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Obama’s Proposed Budget is the First Step in a Complicated Dance

February 16, 2012


By the time it passes, we won’t even recognize this first rendition  

President Obama released his FY 2013 budget this week, the first action in a process that is widely recognized as a negotiation, not a proclamation. Congressional approval of this budget will only happen after an intricate waltz of back and forth conciliation by our elected officials, with the document seeing many iterations before it is finalized. The budget proposal was President Obama’s opportunity to make a bold first move. In it he has proposed to reduce the federal government’s deficit by $4 trillion, with $1.43 trillion coming from the expiration of the Bush-era tax cuts for higher income taxpayers. In fact, increased taxes on higher income earners and businesses provide much of the president’s budget framework, which might have a direct effect on you.

But this dance number is far from over, so the impact of a final, approved budget cannot be determined.  Below is a snap shot of the key tax initiatives, as they have been put forward. If you have questions about the FY 2012 Federal Budget Proposals, please contact your Clark Schaefer Hackett advisor.

The full text of the proposal can be found here: 

Tax Initiatives Proposed to Impact Individuals after 2012 (not an exhaustive list):

• Reinstate the 36 percent and 39.6 percent individual income tax rates for individuals with incomes over $200,000 and families with incomes over $250,000

• Reinstate the personal exemption phaseout and the limitation on itemized deductions, and limit the tax rate at which itemized deductions reduce tax liability to 28 percent for higher income individuals

• Tax dividends as ordinary income for higher income individuals (taxpayers in the 36 percent and 39.6 percent tax brackets)

• Tax capital gains at a 20 percent rate for individuals with incomes over $200,000 and families with incomes over $250,000

• Extend the federal estate tax at parameters in effect for calendar year 2009, which would be a top tax rate of 45 percent and an exemption amount of $3.5 million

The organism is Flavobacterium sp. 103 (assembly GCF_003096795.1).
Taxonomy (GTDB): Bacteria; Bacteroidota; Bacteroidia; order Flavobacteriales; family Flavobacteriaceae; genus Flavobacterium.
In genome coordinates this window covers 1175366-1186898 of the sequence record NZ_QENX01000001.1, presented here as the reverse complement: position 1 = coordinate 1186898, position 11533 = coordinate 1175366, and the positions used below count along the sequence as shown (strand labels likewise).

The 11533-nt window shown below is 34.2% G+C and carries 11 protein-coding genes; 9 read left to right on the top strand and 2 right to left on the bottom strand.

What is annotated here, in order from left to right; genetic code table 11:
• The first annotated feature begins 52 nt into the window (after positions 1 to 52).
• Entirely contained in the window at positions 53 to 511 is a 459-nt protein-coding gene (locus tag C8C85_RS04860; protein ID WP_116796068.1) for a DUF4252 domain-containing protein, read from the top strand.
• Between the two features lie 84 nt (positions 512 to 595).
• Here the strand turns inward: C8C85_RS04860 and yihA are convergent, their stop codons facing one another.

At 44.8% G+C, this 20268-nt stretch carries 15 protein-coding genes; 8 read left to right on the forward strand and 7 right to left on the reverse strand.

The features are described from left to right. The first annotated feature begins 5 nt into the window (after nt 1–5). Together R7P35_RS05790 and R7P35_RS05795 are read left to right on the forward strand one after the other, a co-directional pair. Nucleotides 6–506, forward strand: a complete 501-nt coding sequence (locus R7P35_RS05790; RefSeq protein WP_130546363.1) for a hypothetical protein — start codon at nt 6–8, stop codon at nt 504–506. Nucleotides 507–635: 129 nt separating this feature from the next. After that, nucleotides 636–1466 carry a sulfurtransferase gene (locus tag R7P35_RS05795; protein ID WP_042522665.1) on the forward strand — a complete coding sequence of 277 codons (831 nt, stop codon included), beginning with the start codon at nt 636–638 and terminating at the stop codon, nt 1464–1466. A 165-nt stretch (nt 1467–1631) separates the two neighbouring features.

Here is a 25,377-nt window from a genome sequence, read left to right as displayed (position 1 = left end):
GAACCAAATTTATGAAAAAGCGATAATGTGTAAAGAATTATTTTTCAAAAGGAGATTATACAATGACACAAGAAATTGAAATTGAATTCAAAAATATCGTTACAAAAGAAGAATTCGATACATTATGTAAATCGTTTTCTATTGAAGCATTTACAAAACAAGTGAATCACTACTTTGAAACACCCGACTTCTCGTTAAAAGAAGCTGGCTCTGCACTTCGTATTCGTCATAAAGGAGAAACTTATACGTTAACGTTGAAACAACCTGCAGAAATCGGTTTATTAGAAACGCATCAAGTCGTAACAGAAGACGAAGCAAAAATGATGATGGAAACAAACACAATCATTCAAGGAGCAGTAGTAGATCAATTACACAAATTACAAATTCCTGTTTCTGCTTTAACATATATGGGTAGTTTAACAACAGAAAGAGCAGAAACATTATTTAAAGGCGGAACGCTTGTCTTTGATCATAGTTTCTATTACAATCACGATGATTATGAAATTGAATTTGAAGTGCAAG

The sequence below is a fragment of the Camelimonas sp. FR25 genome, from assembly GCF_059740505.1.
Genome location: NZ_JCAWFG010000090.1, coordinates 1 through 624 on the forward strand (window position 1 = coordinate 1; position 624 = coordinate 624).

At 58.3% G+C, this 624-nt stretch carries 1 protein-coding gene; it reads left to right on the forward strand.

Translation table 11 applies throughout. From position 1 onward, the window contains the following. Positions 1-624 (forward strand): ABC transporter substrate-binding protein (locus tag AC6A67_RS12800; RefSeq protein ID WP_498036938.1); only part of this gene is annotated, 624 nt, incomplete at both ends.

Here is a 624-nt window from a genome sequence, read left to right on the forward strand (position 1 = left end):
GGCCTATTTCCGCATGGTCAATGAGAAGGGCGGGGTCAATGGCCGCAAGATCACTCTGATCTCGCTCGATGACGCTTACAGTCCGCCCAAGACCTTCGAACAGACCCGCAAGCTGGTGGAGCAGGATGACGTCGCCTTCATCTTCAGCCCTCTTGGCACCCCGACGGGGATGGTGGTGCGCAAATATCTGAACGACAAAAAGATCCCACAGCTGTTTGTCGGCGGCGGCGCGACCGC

• Return the gift tax exclusion to its 2009 level of $1 million

Other proposals for individuals include:

• Extend the employee-side payroll tax cut through the end of 2012

• Make permanent the American Opportunity Tax Credit

• Enhance the saver’s credit

• Extend individual tax extenders that expired after 2011
Tax Initiatives Proposed to Impact Businesses (not an exhaustive list):

• Eliminate certain oil and gas preferences

• Extend 100 percent bonus depreciation through the end of 2012

• Repeal the last-in, first-out (LIFO) method of accounting

• Create a new Manufacturing Communities Tax Credit

• Make permanent and enhance the research tax credit

• Provide a permanent 100 percent exclusion from tax for capital gains realized on the sale of certain small business stock held for more than five years

• Reform the Domestic Production Activities Deduction

• Enhance the Code Sec. 45R small employer health insurance credit

A corporate tax reform “framework” is expected to be released later in February, and additional details about a proposed minimum tax on overseas profits are also anticipated. We will work to keep you informed as these items develop.

All content provided in this article is for informational purposes only. Matters discussed in this article are subject to change. For up-to-date information on this subject please contact a Clark Schaefer Hackett professional. Clark Schaefer Hackett will not be held responsible for any claim, loss, damage or inconvenience caused as a result of any information within these pages or any information accessed through this site.


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